When albums are heavily produced, but have a popped vocal layer where the singers clearly sound skilled and confident, we call it "slick". When albums, such as Keychange, are heavily produced but the vocal layer is a little weak, a little lackluster, the end result sounds more like a cover-up than an enhancement. Overall, Keychange isn't the strongest collegiate album that you've heard lately, but a few crazy-good soloists and some nice mixing work will keep it afloat for awhile.

The most troubling aspect of this album is the listless vibe heard in many tracks. Unwritten is a prime contender, where the background sounds positively uninterested in singing. Even the clapping somehow sounds lifeless, like a few folks doing pity claps at a co-worker's sort of funny joke. This vibe doesn't do enough to support the awesome soloist from Katie Grabsch on Turn Me On, and makes normally beautifully-painful Champagne High carry on much too long. Energy and give and genuine excitement just isn't possible to create at the board. Low Key needs to work much harder on owning individual parts while maintaining blend so that the soloists don't sound so separate from the quiet, docile block underneath.

A lot of this will come down to infusing style, which bubbles up periodically on Keychange. There's something so captivating about the way the group sings the simple word "oops" on Hit 'Em Up Style, and something so awkward about its stylistic choice to sing in unison to bookend Such Great Heights. Using bits of flair is a powerful arena when done well, and really sticks out when done poorly. No one exhibits great flair here as well as lead Lauren Smith on Hit 'Em Up Style. This girl gets it, and this girl delivers.

More energetic volume and boot-stompin' "I-got-this" confidence will take Low Key a long way toward producing a stellar album. The notes are right, but the group isn't sizzling yet.


Tuning / Blend 4
Energy / Intensity 3
Innovation / Creativity 3
Soloists 4
Sound / Production 4
Repeat Listenability 2
Tracks
1 You're So Damn Hot 3
2 Apologize 3
3 Hit 'Em Up Style 3
4 Kids 3
5 Swallowed in the Sea 3
6 Unwritten 3
7 Champagne High 3
8 I Wish I Could Go Back to College 3
9 Such Great Heights 3
10 Turn Me On 4
11 Bittersweet Symphony (Madison Remix) 3

Keychange, from the James Madison University mixed group Low Key, sounds pretty good on the first listen but suffers significantly on repeat listens.

One of the unfortunate issues with Keychange is how dated it sounds. The album was recorded from 2007 to 2010, so it's hard to fault the group for picking a song like Apologize, which is overplayed now but was new at the time. Still, the group could have done some editing here: not every song recorded needs to make it onto the final album, and many songs here are overdone or just past their prime. Unwritten, Such Great Heights, Swallowed in the Sea, and Hit 'Em Up Style could have been released on an album five-plus years ago, and the group does little to update or modernize these songs. A group can certainly sing whatever repertoire it chooses, but overdone and dated songs definitely have an impact on an album's repeat listenability. Another repertoire issue: the Avenue Q song I Wish I Could Go Back to College sounds completely unconvincing from kids who are actually in college, and Broadway tunes always stick out on an album full of pop/rock numbers.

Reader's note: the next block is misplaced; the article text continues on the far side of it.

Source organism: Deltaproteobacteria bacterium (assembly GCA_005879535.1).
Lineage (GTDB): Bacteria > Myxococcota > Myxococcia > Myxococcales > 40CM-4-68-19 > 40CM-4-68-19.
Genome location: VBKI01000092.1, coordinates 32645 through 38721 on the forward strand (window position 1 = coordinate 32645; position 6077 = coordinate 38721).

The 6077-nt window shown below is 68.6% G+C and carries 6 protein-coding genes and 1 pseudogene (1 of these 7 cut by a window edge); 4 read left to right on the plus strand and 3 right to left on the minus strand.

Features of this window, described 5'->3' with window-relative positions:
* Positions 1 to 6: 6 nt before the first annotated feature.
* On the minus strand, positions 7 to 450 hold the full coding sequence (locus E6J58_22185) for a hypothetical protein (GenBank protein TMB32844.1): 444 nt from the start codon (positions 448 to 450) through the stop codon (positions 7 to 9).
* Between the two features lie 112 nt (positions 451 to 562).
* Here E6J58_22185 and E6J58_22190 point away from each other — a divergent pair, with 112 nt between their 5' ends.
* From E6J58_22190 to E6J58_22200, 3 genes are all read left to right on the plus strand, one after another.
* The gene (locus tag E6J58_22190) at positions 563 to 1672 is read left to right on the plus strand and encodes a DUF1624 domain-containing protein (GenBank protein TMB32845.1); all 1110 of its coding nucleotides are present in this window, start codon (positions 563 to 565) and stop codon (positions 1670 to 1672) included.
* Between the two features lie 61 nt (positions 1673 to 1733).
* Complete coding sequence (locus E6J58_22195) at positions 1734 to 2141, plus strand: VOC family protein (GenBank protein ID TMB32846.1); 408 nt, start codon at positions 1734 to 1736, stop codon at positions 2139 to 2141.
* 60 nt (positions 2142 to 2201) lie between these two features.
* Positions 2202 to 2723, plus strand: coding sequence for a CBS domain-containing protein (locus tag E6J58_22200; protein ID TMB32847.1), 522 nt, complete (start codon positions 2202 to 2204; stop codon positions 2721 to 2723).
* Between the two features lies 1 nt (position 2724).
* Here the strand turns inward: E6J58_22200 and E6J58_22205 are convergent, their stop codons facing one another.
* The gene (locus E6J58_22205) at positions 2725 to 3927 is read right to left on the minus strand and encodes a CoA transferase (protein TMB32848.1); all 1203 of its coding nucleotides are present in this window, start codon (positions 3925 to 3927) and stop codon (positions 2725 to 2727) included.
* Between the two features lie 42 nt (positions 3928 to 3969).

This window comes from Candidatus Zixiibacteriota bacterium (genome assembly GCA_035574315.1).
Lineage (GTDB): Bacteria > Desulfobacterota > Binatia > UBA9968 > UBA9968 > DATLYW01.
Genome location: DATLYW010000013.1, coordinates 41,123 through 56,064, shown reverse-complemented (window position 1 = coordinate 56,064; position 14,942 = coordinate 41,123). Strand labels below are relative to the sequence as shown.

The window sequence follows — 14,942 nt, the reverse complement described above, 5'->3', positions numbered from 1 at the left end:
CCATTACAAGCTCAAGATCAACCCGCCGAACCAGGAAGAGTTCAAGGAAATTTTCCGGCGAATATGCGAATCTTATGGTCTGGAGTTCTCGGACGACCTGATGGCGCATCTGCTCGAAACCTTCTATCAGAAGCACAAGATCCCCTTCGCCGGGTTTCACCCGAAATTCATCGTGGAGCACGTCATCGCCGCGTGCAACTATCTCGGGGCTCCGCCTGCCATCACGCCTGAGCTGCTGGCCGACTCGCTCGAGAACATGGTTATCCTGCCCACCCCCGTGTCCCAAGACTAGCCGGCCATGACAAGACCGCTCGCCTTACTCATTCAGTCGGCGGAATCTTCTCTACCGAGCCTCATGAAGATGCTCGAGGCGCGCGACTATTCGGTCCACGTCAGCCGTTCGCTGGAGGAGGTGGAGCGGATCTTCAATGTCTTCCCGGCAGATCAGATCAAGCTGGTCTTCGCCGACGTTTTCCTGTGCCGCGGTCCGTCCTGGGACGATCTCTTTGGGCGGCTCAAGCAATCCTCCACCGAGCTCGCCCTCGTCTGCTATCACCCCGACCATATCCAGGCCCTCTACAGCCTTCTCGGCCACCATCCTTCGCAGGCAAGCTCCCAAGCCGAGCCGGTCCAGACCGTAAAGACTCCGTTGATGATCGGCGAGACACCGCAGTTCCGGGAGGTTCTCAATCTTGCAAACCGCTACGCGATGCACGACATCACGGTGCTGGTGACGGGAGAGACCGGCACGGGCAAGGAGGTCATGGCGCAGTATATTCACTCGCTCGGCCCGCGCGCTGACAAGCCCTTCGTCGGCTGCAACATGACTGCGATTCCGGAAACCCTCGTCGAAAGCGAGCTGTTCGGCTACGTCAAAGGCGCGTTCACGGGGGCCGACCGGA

One of the group's strong points is its soloists: Lauren Smith on Hit 'Em Up Style, Katie Grabsch on Turn Me On, and John Farris on Champagne High all deliver excellent solos in very different styles. Turn Me On is especially a highlight of the album; the arrangement has a lovely lilting movement that keeps this slower song still moving forward. Here and on other Keychange songs, Low Key does have some nice dynamics — a little bit more would have been nice, but it's a good start.

And speaking of the group's arrangements, many of these songs actually feel short to me. I was surprised at how quickly the songs seemed to end, but most of these recordings are in the very standard three-four minute length. That's generally indicative of the fact that these arrangements have good movement and don't drag or feel too repetitive.

And that brings me back to my initial assessment: these songs are certainly easy to listen to once. The arrangements move, the soloists are solid, and the group sounds like it enjoys singing these songs. But none of these songs or interpretations grabbed this listener enough to make me want to keep listening over and over again.